After encountering extreme batch variability difficulties with their earlier Venezuela 91%, with some bars
coming out fantastic and others near-inedible, Theo make another stab with the Costa Rica. The switch
to the new origin indicates perhaps that the Venezuelan source they had was just too intractable, or
possibly sourcing unreliability. Whatever the cause, an additional benefit of the new choice is that it’s
organic, and given that it also offers rather an unusual source, different from the norm provides promise
that this bar will offer a new experience in the ultra-percentage range. The big question is whether Theo
has mastered the process enough to provide a consistent experience.
Alex Rast: 28-Jan-2011
Theo Chocolate’s second attempt at an ultra-percentage bar appears to iron out the wild inconsistency of the previous Venezuela, which, when it was good, was great, and when it was bad…was not so great. This one is quite good, and as an exposition of the
Theo style, can be considered to be definitive. As an additional benefit, it’s now fully organic. But has consistency been bought at too high a price? While perfectly acceptable, it must be said this chocolate isn’t the equal of Coppeneur/Hotel Chocolat’s superb Hacienda Iara 90%, or Zotter’s equally remarkable Peru 90%., and the Venezuela bar, at its best, approached these heights. It’s hard to tell whether the source is an issue, as well, because the processing rather overwhelms the origin, at least so it seems. Theo seems to be improving but clearly they still have some process decisions to iron out.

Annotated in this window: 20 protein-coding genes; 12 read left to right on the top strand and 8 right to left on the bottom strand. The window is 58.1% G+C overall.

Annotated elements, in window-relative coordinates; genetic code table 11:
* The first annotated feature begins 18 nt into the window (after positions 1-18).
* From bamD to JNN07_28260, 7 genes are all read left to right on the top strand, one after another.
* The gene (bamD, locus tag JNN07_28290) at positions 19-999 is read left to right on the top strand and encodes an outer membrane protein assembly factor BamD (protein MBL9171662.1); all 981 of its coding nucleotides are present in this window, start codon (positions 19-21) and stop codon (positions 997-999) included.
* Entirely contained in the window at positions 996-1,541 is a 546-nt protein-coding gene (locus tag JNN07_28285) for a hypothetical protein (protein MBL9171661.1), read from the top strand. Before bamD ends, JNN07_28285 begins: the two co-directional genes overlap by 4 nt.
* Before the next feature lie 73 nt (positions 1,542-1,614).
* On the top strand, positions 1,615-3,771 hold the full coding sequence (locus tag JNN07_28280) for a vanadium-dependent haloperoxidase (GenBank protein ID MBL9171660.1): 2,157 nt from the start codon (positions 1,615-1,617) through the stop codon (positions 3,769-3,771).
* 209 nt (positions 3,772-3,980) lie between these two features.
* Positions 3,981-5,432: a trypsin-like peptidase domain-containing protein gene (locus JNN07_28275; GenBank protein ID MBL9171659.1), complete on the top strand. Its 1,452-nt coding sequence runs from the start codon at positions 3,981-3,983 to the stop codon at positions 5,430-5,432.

Out of the wrapper, the bar looks alarmingly dark, almost jet-black, although as per Theo’s usual style, with immaculate finish. The slab format does look a bit forbidding, suitable perhaps for such a high percentage but nonetheless intimidating. Aroma is even more alarming, dominated initially by blackberry, then an ashy, coffee sensation with hints of coconut and brown sugar. This is typical of a lot of lower-quality bars, and certainly suggests very aggressive roasting.
Flavour, however, is interesting. The initial sensation is of powerful and lingering raisin, and then brown sugar starts to lead. Traces of coconutty appear but they are never dominating. Still, the finish drifts ever towards dark coffee, although intriguing hints of balsamic suggest that there might be more here. But with the finish ending in a flat coffee sludge, nothing more materialises after an initially promising start. The texture, meanwhile is good, smooth and very creamy, but it should be noted that at this percentage, one expects near-exemplary texture, so in this respect it’s a bit of a miss.
This in fact seems to summarise the bar as a whole: perfectly fine, but a bit of a miss. Process decisions are clearly the problem. Theo appears to be roasting at too high a temperature. The result is an outside of the bean that gets a little overdone, leading to the coffee dominance, and then in order to control the overall taste Theo is probably cutting the roast on the short side, so that the centre is, if anything, underdone, leading to that lack of fullness and flatness in the flavour. The solution would be a gentler roast, for a longer time; there’s no reason Theo need give up on their trademark dark, brooding style: it’s original and different (and somehow quintessentially Seattle), they just need to modulate how it is achieved so that the bars reveal more depth.